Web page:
American Airlines Significantly Boosts Its Profits

American Airlines has boosted its profitability by almost nine times from quarter two to quarter three. The US…

American Airlines Significantly Boosts Its Profits

American Airlines has boosted its profitability by almost nine times from quarter two to quarter three. The US big three carrier posted a profit of $169 million from July to September. This compares to a profit of $19 million for Q2 and a loss of $2.4 billion during Q3 last year.

American Airlines posted a profit of $169 billion for the three months from July to September. Photo: Getty Images

All in all, 2021 seems to have been a good year for American Airlines so far, despite the impact of the Delta variant in the United States. The airline returned to profitability earlier this year, has its Boeing 737 MAX aircraft back in service and has largely restored flight schedules. All of this is shown in the carrier’s financial results.

$169 million profit

For the three months from July to September, American Airlines recorded a profit of $169 million. The airline clocked an operating revenue of $8.969 billion, with $8.0 billion coming from passengers. Of course, running an airline isn’t cheap, which explains why the airline’s profit is only 2% of the revenue.

The airline’s total operating expenses came in at $8.374 billion, giving an operating profit of $595 million. The airline’s single most significant expense was its staff, which clocked in at $3 billion. Next up was aircraft fuel, which American Airlines spent $1.952 billion on during the three months. Altogether, the costs for maintenance, rent (aircraft and other), and landing fees came to just $1.6 billion.

American Airlines, Profit, Profitable Airline
American Airlines spent around three billion dollars on staff for the quarter. Photo: American Airlines

Digging into the numbers

Compared to a year ago, American Airlines is carrying substantially more passengers, which is a significant driver behind its increased profitability. Out of 61 billion available seat miles operated by the airline during the quarter, 48 billion were occupied by revenue-generating passengers, giving a load factor of 78.7%. A year ago, the load factor was almost 20% lower at 58.9%.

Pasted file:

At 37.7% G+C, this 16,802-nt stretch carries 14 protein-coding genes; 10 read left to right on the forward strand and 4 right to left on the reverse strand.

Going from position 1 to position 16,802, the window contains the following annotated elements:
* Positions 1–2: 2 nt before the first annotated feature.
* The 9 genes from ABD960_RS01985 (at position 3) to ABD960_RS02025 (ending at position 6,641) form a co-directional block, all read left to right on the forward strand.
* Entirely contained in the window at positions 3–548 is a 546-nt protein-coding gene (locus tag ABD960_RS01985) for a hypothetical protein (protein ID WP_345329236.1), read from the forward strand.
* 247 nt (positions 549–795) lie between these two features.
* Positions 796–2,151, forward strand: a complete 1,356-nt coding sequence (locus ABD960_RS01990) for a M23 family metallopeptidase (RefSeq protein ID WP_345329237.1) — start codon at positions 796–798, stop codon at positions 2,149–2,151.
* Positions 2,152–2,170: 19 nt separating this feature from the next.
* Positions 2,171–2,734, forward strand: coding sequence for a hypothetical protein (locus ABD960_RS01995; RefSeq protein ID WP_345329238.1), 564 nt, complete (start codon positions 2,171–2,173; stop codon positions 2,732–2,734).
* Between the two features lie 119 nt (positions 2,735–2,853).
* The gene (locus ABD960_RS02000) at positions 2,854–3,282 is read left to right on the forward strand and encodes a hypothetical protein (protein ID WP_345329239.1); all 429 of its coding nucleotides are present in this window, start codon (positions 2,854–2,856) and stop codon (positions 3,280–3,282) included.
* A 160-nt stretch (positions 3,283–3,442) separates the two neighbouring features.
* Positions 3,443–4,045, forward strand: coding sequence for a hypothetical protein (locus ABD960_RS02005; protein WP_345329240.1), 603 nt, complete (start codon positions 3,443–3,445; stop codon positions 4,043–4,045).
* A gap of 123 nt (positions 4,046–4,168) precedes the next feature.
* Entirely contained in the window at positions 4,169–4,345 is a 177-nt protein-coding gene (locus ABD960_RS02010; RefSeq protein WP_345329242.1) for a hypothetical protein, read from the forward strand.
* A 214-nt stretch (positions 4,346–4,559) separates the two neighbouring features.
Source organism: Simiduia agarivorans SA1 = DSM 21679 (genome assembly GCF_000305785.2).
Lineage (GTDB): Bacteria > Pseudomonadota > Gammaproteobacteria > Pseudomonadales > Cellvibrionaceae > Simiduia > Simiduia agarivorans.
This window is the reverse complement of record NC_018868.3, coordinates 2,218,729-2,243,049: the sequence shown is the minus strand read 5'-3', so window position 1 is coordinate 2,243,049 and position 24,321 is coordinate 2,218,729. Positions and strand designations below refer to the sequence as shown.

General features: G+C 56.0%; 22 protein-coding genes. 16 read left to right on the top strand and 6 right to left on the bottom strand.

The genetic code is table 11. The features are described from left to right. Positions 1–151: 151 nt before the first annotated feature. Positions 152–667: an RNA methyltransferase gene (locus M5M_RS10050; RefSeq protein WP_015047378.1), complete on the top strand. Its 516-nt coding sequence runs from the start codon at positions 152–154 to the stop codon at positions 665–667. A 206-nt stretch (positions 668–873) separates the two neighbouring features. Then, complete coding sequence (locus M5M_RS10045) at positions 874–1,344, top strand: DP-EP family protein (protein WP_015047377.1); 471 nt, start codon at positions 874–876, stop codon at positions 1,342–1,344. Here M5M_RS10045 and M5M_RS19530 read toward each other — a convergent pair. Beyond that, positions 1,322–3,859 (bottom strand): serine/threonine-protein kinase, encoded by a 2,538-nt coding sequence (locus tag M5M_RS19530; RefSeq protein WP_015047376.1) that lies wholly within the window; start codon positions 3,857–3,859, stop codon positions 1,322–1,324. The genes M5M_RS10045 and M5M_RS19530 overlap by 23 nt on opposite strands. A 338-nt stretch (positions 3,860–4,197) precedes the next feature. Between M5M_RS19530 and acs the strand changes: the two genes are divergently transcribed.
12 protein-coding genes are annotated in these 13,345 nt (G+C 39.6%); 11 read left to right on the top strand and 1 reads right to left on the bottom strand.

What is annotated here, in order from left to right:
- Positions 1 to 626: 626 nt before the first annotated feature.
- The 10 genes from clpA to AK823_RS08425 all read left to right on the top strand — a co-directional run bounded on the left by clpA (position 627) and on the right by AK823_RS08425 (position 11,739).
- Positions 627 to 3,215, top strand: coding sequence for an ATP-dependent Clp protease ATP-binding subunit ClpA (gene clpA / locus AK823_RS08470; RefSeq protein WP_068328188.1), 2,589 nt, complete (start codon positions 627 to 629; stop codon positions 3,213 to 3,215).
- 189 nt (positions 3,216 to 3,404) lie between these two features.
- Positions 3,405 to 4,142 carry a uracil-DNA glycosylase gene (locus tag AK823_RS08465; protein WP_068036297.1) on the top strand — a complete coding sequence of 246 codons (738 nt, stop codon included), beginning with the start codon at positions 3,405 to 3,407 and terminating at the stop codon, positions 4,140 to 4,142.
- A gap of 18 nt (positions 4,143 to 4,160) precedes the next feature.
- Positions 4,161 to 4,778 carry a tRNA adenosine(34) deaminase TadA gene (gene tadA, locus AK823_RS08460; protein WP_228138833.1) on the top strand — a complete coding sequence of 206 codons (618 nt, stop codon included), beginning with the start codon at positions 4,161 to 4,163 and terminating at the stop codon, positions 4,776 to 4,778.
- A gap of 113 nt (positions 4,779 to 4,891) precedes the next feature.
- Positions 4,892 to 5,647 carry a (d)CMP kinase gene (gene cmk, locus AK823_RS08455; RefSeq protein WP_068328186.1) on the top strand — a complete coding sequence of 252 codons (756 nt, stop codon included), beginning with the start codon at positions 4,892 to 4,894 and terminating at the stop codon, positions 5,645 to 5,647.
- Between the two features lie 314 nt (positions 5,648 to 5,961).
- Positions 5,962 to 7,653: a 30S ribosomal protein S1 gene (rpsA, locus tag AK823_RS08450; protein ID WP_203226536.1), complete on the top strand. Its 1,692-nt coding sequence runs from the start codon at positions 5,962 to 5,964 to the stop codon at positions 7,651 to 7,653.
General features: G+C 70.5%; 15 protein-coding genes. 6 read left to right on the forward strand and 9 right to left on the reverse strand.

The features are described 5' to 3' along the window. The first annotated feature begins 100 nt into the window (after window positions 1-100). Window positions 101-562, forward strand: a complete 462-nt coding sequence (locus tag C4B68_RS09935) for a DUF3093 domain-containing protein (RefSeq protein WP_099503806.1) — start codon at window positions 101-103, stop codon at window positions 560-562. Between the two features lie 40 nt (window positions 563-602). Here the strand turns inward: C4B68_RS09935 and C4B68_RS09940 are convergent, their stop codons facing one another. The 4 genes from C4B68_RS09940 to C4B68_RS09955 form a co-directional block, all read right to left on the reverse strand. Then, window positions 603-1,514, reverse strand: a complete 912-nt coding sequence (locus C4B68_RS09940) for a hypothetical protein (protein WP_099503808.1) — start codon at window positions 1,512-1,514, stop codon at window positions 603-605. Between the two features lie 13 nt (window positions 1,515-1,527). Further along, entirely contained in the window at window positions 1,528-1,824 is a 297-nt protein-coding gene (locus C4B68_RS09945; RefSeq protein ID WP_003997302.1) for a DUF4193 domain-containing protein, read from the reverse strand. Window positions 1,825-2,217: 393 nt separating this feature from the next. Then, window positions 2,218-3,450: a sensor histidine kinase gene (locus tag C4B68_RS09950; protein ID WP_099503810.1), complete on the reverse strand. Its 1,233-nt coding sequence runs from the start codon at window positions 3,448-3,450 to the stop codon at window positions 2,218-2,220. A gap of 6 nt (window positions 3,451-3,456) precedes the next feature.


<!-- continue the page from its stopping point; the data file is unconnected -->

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The available seat miles increased by 98.6%. Despite this, the airline’s fuel consumption only increased by 88.5%. This year the airline used 941 million gallons compared to 499 million gallons last year. The airline’s fuel bill increased by over 200% because the price of jet fuel has risen sharply in the past year. A year ago, while flight numbers were relatively suppressed, fuel was pretty cheap, with an average price of $1.23 per gallon. This year that had increased by 69.2% to $2.07 per gallon.

American Airlines, Profit, Profitable Airline
The cost of fueling the aircraft went up alongside the amount of fuel needed. Photo: American Airlines

The airline also paid off the debt secured against 20 of its Boeing 777-200 aircraft during the quarter. Commenting on the figures, American Airlines’ Chairman and CEO, Doug Parker, said,

“While the rise of the COVID-19 delta variant delayed some of our revenue recovery, it has not stopped our progress. We are incredibly proud of the team’s hard work to operate a great airline, and with the network, cost and fleet simplification actions we have taken, we’re confident American is well-positioned as the recovery takes hold.”

What do you make of American Airlines’ Q3 results? What were you expecting from the airline? Let us know what you think and why in the comments!